Cross-Currents e-Journal (No. 27)

ISSN
2158-9674
Editors' Note

Articles

Recent Research on North and South Korea

Markus Bell, University of Sheffield
View abstract

Although the outward migration of North Korean refugees has received increasing attention in scholarly circles, little research has been done on migration to North Korea. Drawing on ethnographic and archival research, this article considers the changing political identification of migrants from Japan to North Korea, from 1959 to the 1980s, and their relationship to both the ethnic homeland and the former colonizer. The author suggests that the North Korean state’s effort to contain the imagined threat posed by arrivals from Japan was undermined by transnational exchange between divided families. Specifically, women on both sides of the Sea of Japan (East Sea) engaged in kin work that alerted ethnic Korean immigrants to their ambiguous status as both fraternal comrade and outsider in North Korea. This article illustrates how mobility provided opportunities for new identities to emerge, as individuals who considered themselves Korean compatriots developed identifications that translocally connected them to kin and communities in Japan.

Keywords: identity, migration, selfhood, transnational kinship, North Korea, Japan, Zainichi Koreans
 

Read more »

Download PDF
Eun Ah Cho, University of California, Irvine
View abstract

This article examines how North Korean migrants become subjects of their own narratives in South Korean society, with a focus on gender and class divisions as represented on television programs such as Now on My Way to Meet You (Ije mannarŏ gamnida, 2011–present), Moranbong Club (Moranbong k’ŭlŏp, 2015–present), and Unification of Love: Southern Men, Northern Women (Nam-nam-buk-nyŏ, 2014–2017). These shows aim to depict perfectly assimilated migrants who embody the South Korean government’s image of an ideal citizen and thereby introduce an impression of “North Korean-ness” in the absence of input from the North Korea, a closed country. North Korean migrants “become” North Koreans within the programs’ formats, with mixed results. On the one hand, a “double-paned window” perspective, which relies on the North Korean panelists’ testimonies, complicates the programs’ intended narrative of exemplary migrants. On the other hand, North Korean panelists actively fortify the binary gender frame of South Korean society. For example, North Korean male panelists become antagonists when their rough and unsophisticated characteristics appear to confirm South Korean men’s superiority. These South Korean television programs focus on the polar concept of “Southern men and Northern women,” thereby marginalizing North Korean male migrants and South Korean females. Such a stratified gender structure supports South Korean males’ authority and strengthens the heteronormative structure of South Korean society.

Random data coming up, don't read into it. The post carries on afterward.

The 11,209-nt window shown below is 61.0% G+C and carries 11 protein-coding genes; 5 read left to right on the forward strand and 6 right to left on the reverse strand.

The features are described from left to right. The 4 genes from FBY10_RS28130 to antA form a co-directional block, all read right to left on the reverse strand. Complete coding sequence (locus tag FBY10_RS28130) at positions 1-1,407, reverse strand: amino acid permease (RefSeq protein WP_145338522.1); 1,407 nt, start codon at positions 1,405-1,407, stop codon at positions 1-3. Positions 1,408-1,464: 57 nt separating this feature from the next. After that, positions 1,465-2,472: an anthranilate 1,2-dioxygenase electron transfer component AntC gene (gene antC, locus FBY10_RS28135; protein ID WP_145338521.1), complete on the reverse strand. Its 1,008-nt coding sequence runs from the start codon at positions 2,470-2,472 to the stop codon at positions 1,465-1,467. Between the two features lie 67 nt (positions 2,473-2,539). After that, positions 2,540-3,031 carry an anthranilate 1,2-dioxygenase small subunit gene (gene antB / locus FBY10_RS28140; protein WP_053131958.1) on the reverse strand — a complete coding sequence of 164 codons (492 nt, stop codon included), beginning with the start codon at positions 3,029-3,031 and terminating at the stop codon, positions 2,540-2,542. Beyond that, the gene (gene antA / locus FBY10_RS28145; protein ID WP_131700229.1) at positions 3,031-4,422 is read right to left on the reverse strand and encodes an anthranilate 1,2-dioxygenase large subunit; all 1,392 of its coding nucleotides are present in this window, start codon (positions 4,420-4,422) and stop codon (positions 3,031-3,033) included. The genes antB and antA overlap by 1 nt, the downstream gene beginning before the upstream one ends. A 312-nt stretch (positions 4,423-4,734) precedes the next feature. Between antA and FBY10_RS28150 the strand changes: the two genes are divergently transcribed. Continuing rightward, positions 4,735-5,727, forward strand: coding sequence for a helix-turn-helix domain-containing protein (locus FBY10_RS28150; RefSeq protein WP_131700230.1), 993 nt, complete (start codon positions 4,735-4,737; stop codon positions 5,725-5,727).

Keywords: North Korean migrants, South Korean television, Now on My Way to Meet You, Moranbong Club, Southern Men Northern Women, gender, class, South Korean conservatism
 

Read more »

Download PDF
Soyang Park, Ontario College of Art and Design (OCAD) University
View abstract

Plastic Paradise (1997), a massive yet precarious-looking vertical installation made of cheap, mass-produced industrial consumer goods found in popular places in Seoul, is one of a series of installations that South Korean artist Choi Jeonghwa (b. 1961) has produced since the mid-1990s. With architectonic metaphors that enact a uniquely self-reflective critique of Korean modern society and its ethos, this excessively vertical installation signifies the utopian hope of the Korean masses toward industrialization. However, its fragile material structure alludes to a counter-utopian reality latent in Korea’s compressed growth (apch’uksŏngjang). This article provides a reading of the visual and tactile elements of Choi’s art, which presents its unique structure as a cue for a nuanced social critique. Presenting samples of mass production as testaments to a modern utopia, Plastic Paradise critiques the pervasive myth within a society of mass consumption that these goods have become the totem of happiness “for all.” Inspired by Choi’s original observation of the dynamic form of the life of the masses, the installation also demonstrates how their seemingly mundane, everyday life is punctuated by the iconoclastic utopianism that they embrace for the future, and their understated creativity that continues to adapt and transform the given environment. In this way, the installation becomes both a monument and an antimonument to the state of development and its pervasive optimism.